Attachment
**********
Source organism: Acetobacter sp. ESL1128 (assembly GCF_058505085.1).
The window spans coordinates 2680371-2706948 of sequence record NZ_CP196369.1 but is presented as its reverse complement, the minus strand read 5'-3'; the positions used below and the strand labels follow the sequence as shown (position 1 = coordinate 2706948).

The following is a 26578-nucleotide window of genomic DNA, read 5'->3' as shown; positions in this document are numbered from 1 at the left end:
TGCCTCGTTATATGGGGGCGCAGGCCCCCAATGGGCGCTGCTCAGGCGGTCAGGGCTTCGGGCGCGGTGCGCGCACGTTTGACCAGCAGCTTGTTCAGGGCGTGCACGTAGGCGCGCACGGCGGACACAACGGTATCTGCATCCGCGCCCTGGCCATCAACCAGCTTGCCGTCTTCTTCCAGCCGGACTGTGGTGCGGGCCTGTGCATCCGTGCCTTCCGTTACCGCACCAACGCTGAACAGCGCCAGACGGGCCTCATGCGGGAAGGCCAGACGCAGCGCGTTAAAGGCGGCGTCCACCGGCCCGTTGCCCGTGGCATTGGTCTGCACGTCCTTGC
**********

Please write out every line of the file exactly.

Source organism: Acetobacter sp. ESL1128 (assembly GCF_058505085.1).
The window spans coordinates 2680371-2706948 of sequence record NZ_CP196369.1 but is presented as its reverse complement, the minus strand read 5'-3'; the positions used below and the strand labels follow the sequence as shown (position 1 = coordinate 2706948).

The following is a 26578-nucleotide window of genomic DNA, read 5'->3' as shown; positions in this document are numbered from 1 at the left end:
TGCCTCGTTATATGGGGGCGCAGGCCCCCAATGGGCGCTGCTCAGGCGGTCAGGGCTTCGGGCGCGGTGCGCGCACGTTTGACCAGCAGCTTGTTCAGGGCGTGCACGTAGGCGCGCACGGCGGACACAACGGTATCTGCATCCGCGCCCTGGCCATCAACCAGCTTGCCGTCTTCTTCCAGCCGGACTGTGGTGCGGGCCTGTGCATCCGTGCCTTCCGTTACCGCACCAACGCTGAACAGCGCCAGACGGGCCTCATGCGGGAAGGCCAGACGCAGCGCGTTAAAGGCGGCGTCCACCGGCCCGTTGCCCGTGGCATTGGTCTGCACGTCCTTGC